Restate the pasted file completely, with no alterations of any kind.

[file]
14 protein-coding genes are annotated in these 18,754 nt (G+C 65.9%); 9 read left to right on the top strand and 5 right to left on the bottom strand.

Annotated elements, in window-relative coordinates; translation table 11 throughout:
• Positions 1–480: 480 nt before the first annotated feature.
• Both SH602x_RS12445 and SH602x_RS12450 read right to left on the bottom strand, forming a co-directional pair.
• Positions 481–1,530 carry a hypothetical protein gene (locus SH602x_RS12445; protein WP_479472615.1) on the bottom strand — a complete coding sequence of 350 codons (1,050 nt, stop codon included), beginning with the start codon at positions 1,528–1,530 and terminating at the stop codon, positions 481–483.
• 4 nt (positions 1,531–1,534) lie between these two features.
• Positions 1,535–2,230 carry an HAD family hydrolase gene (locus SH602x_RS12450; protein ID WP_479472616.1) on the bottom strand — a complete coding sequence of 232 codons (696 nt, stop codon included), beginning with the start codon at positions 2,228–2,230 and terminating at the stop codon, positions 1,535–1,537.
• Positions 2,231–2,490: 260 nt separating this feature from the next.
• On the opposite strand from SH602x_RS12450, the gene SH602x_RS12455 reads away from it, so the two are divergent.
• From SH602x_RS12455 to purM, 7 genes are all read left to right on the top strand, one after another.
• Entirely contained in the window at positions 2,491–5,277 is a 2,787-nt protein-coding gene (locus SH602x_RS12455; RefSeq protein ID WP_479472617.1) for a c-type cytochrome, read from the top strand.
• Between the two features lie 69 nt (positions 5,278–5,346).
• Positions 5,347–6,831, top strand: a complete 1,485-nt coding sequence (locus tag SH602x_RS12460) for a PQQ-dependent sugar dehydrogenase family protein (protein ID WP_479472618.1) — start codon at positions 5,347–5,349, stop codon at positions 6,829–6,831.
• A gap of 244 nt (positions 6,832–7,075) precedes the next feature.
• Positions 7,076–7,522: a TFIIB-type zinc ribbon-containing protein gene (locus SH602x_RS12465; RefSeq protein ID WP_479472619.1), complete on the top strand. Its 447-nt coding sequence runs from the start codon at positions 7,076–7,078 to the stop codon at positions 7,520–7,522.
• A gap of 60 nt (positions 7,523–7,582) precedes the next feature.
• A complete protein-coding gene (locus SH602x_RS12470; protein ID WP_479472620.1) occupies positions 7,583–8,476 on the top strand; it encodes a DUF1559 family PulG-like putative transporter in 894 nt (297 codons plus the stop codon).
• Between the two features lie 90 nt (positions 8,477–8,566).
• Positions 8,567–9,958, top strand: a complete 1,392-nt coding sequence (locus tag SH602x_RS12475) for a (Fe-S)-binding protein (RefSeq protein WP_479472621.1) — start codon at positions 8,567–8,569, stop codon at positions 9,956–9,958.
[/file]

14 protein-coding genes are annotated in these 18,754 nt (G+C 65.9%); 9 read left to right on the top strand and 5 right to left on the bottom strand.

Annotated elements, in window-relative coordinates; translation table 11 throughout:
• Positions 1–480: 480 nt before the first annotated feature.
• Both SH602x_RS12445 and SH602x_RS12450 read right to left on the bottom strand, forming a co-directional pair.
• Positions 481–1,530 carry a hypothetical protein gene (locus SH602x_RS12445; protein WP_479472615.1) on the bottom strand — a complete coding sequence of 350 codons (1,050 nt, stop codon included), beginning with the start codon at positions 1,528–1,530 and terminating at the stop codon, positions 481–483.
• 4 nt (positions 1,531–1,534) lie between these two features.
• Positions 1,535–2,230 carry an HAD family hydrolase gene (locus SH602x_RS12450; protein ID WP_479472616.1) on the bottom strand — a complete coding sequence of 232 codons (696 nt, stop codon included), beginning with the start codon at positions 2,228–2,230 and terminating at the stop codon, positions 1,535–1,537.
• Positions 2,231–2,490: 260 nt separating this feature from the next.
• On the opposite strand from SH602x_RS12450, the gene SH602x_RS12455 reads away from it, so the two are divergent.
• From SH602x_RS12455 to purM, 7 genes are all read left to right on the top strand, one after another.
• Entirely contained in the window at positions 2,491–5,277 is a 2,787-nt protein-coding gene (locus SH602x_RS12455; RefSeq protein ID WP_479472617.1) for a c-type cytochrome, read from the top strand.
• Between the two features lie 69 nt (positions 5,278–5,346).
• Positions 5,347–6,831, top strand: a complete 1,485-nt coding sequence (locus tag SH602x_RS12460) for a PQQ-dependent sugar dehydrogenase family protein (protein ID WP_479472618.1) — start codon at positions 5,347–5,349, stop codon at positions 6,829–6,831.
• A gap of 244 nt (positions 6,832–7,075) precedes the next feature.
• Positions 7,076–7,522: a TFIIB-type zinc ribbon-containing protein gene (locus SH602x_RS12465; RefSeq protein ID WP_479472619.1), complete on the top strand. Its 447-nt coding sequence runs from the start codon at positions 7,076–7,078 to the stop codon at positions 7,520–7,522.
• A gap of 60 nt (positions 7,523–7,582) precedes the next feature.
• A complete protein-coding gene (locus SH602x_RS12470; protein ID WP_479472620.1) occupies positions 7,583–8,476 on the top strand; it encodes a DUF1559 family PulG-like putative transporter in 894 nt (297 codons plus the stop codon).
• Between the two features lie 90 nt (positions 8,477–8,566).
• Positions 8,567–9,958, top strand: a complete 1,392-nt coding sequence (locus tag SH602x_RS12475) for a (Fe-S)-binding protein (RefSeq protein WP_479472621.1) — start codon at positions 8,567–8,569, stop codon at positions 9,956–9,958.